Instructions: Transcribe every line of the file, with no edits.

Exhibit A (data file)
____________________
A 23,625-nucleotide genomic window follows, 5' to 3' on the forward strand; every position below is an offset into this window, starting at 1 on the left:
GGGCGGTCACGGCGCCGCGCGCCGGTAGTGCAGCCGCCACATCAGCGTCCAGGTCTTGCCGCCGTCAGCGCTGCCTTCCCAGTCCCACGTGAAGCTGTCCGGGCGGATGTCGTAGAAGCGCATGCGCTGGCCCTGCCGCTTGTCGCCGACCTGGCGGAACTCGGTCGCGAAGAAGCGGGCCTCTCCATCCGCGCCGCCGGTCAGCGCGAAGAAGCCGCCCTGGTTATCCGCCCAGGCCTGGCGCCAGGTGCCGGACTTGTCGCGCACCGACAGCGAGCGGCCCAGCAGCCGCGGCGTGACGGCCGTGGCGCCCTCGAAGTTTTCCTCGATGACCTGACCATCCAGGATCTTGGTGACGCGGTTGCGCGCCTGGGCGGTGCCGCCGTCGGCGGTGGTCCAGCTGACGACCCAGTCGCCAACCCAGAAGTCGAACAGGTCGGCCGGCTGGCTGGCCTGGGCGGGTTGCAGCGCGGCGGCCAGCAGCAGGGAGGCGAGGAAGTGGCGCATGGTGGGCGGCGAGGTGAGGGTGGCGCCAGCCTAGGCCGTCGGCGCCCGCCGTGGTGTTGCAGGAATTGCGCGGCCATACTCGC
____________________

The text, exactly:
A 23,625-nucleotide genomic window follows, 5' to 3' on the forward strand; every position below is an offset into this window, starting at 1 on the left:
GGGCGGTCACGGCGCCGCGCGCCGGTAGTGCAGCCGCCACATCAGCGTCCAGGTCTTGCCGCCGTCAGCGCTGCCTTCCCAGTCCCACGTGAAGCTGTCCGGGCGGATGTCGTAGAAGCGCATGCGCTGGCCCTGCCGCTTGTCGCCGACCTGGCGGAACTCGGTCGCGAAGAAGCGGGCCTCTCCATCCGCGCCGCCGGTCAGCGCGAAGAAGCCGCCCTGGTTATCCGCCCAGGCCTGGCGCCAGGTGCCGGACTTGTCGCGCACCGACAGCGAGCGGCCCAGCAGCCGCGGCGTGACGGCCGTGGCGCCCTCGAAGTTTTCCTCGATGACCTGACCATCCAGGATCTTGGTGACGCGGTTGCGCGCCTGGGCGGTGCCGCCGTCGGCGGTGGTCCAGCTGACGACCCAGTCGCCAACCCAGAAGTCGAACAGGTCGGCCGGCTGGCTGGCCTGGGCGGGTTGCAGCGCGGCGGCCAGCAGCAGGGAGGCGAGGAAGTGGCGCATGGTGGGCGGCGAGGTGAGGGTGGCGCCAGCCTAGGCCGTCGGCGCCCGCCGTGGTGTTGCAGGAATTGCGCGGCCATACTCGC